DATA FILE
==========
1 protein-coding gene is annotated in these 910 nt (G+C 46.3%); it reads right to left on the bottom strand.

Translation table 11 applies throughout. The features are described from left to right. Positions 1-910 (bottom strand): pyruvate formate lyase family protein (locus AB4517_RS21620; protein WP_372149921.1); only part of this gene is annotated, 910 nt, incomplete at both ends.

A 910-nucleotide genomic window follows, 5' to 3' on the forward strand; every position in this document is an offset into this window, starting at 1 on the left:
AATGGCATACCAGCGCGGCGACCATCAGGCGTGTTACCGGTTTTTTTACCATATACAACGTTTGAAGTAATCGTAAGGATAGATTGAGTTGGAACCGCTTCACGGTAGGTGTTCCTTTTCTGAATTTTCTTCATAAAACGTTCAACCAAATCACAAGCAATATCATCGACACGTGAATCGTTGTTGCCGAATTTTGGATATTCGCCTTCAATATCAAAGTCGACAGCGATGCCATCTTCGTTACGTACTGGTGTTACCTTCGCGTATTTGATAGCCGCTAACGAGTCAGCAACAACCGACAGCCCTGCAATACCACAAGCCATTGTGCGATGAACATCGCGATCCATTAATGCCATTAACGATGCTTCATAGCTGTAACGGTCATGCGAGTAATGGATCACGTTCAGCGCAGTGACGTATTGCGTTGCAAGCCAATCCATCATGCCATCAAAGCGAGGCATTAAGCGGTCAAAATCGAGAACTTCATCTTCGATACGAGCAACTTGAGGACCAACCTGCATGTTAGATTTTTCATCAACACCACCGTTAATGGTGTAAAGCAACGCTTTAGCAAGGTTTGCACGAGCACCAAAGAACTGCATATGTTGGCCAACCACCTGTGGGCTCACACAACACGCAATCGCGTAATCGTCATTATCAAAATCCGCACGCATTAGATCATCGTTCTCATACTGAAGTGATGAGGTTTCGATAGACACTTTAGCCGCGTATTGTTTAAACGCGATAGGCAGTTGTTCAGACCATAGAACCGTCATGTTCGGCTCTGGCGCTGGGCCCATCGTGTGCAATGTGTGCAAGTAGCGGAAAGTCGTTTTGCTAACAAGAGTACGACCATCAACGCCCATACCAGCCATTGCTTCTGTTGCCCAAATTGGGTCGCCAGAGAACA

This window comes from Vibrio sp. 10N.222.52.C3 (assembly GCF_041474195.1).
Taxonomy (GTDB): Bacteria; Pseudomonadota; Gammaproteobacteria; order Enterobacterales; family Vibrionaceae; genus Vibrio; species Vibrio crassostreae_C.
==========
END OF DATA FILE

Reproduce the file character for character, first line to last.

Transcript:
1 protein-coding gene is annotated in these 910 nt (G+C 46.3%); it reads right to left on the bottom strand.

Translation table 11 applies throughout. The features are described from left to right. Positions 1-910 (bottom strand): pyruvate formate lyase family protein (locus AB4517_RS21620; protein WP_372149921.1); only part of this gene is annotated, 910 nt, incomplete at both ends.

A 910-nucleotide genomic window follows, 5' to 3' on the forward strand; every position in this document is an offset into this window, starting at 1 on the left:
AATGGCATACCAGCGCGGCGACCATCAGGCGTGTTACCGGTTTTTTTACCATATACAACGTTTGAAGTAATCGTAAGGATAGATTGAGTTGGAACCGCTTCACGGTAGGTGTTCCTTTTCTGAATTTTCTTCATAAAACGTTCAACCAAATCACAAGCAATATCATCGACACGTGAATCGTTGTTGCCGAATTTTGGATATTCGCCTTCAATATCAAAGTCGACAGCGATGCCATCTTCGTTACGTACTGGTGTTACCTTCGCGTATTTGATAGCCGCTAACGAGTCAGCAACAACCGACAGCCCTGCAATACCACAAGCCATTGTGCGATGAACATCGCGATCCATTAATGCCATTAACGATGCTTCATAGCTGTAACGGTCATGCGAGTAATGGATCACGTTCAGCGCAGTGACGTATTGCGTTGCAAGCCAATCCATCATGCCATCAAAGCGAGGCATTAAGCGGTCAAAATCGAGAACTTCATCTTCGATACGAGCAACTTGAGGACCAACCTGCATGTTAGATTTTTCATCAACACCACCGTTAATGGTGTAAAGCAACGCTTTAGCAAGGTTTGCACGAGCACCAAAGAACTGCATATGTTGGCCAACCACCTGTGGGCTCACACAACACGCAATCGCGTAATCGTCATTATCAAAATCCGCACGCATTAGATCATCGTTCTCATACTGAAGTGATGAGGTTTCGATAGACACTTTAGCCGCGTATTGTTTAAACGCGATAGGCAGTTGTTCAGACCATAGAACCGTCATGTTCGGCTCTGGCGCTGGGCCCATCGTGTGCAATGTGTGCAAGTAGCGGAAAGTCGTTTTGCTAACAAGAGTACGACCATCAACGCCCATACCAGCCATTGCTTCTGTTGCCCAAATTGGGTCGCCAGAGAACA

This window comes from Vibrio sp. 10N.222.52.C3 (assembly GCF_041474195.1).
Taxonomy (GTDB): Bacteria; Pseudomonadota; Gammaproteobacteria; order Enterobacterales; family Vibrionaceae; genus Vibrio; species Vibrio crassostreae_C.